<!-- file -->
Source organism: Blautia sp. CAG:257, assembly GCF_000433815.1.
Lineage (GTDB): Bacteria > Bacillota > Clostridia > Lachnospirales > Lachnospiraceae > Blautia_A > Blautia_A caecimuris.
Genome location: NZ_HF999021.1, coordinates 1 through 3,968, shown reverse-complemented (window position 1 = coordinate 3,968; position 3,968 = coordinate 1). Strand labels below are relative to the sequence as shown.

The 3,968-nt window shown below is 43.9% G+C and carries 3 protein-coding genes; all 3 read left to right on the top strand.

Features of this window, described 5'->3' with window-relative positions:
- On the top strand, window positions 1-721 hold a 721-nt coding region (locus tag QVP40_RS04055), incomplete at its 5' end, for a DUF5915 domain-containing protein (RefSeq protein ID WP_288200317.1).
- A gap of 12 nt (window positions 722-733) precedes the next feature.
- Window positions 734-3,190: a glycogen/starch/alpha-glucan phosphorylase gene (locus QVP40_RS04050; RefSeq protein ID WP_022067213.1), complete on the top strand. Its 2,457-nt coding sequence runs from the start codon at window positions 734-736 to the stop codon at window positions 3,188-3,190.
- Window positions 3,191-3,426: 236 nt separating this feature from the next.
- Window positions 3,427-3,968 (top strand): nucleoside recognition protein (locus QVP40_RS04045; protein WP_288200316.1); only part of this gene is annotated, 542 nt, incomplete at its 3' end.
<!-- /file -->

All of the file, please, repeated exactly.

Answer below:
Source organism: Blautia sp. CAG:257, assembly GCF_000433815.1.
Lineage (GTDB): Bacteria > Bacillota > Clostridia > Lachnospirales > Lachnospiraceae > Blautia_A > Blautia_A caecimuris.
Genome location: NZ_HF999021.1, coordinates 1 through 3,968, shown reverse-complemented (window position 1 = coordinate 3,968; position 3,968 = coordinate 1). Strand labels below are relative to the sequence as shown.

The 3,968-nt window shown below is 43.9% G+C and carries 3 protein-coding genes; all 3 read left to right on the top strand.

Features of this window, described 5'->3' with window-relative positions:
- On the top strand, window positions 1-721 hold a 721-nt coding region (locus tag QVP40_RS04055), incomplete at its 5' end, for a DUF5915 domain-containing protein (RefSeq protein ID WP_288200317.1).
- A gap of 12 nt (window positions 722-733) precedes the next feature.
- Window positions 734-3,190: a glycogen/starch/alpha-glucan phosphorylase gene (locus QVP40_RS04050; RefSeq protein ID WP_022067213.1), complete on the top strand. Its 2,457-nt coding sequence runs from the start codon at window positions 734-736 to the stop codon at window positions 3,188-3,190.
- Window positions 3,191-3,426: 236 nt separating this feature from the next.
- Window positions 3,427-3,968 (top strand): nucleoside recognition protein (locus QVP40_RS04045; protein WP_288200316.1); only part of this gene is annotated, 542 nt, incomplete at its 3' end.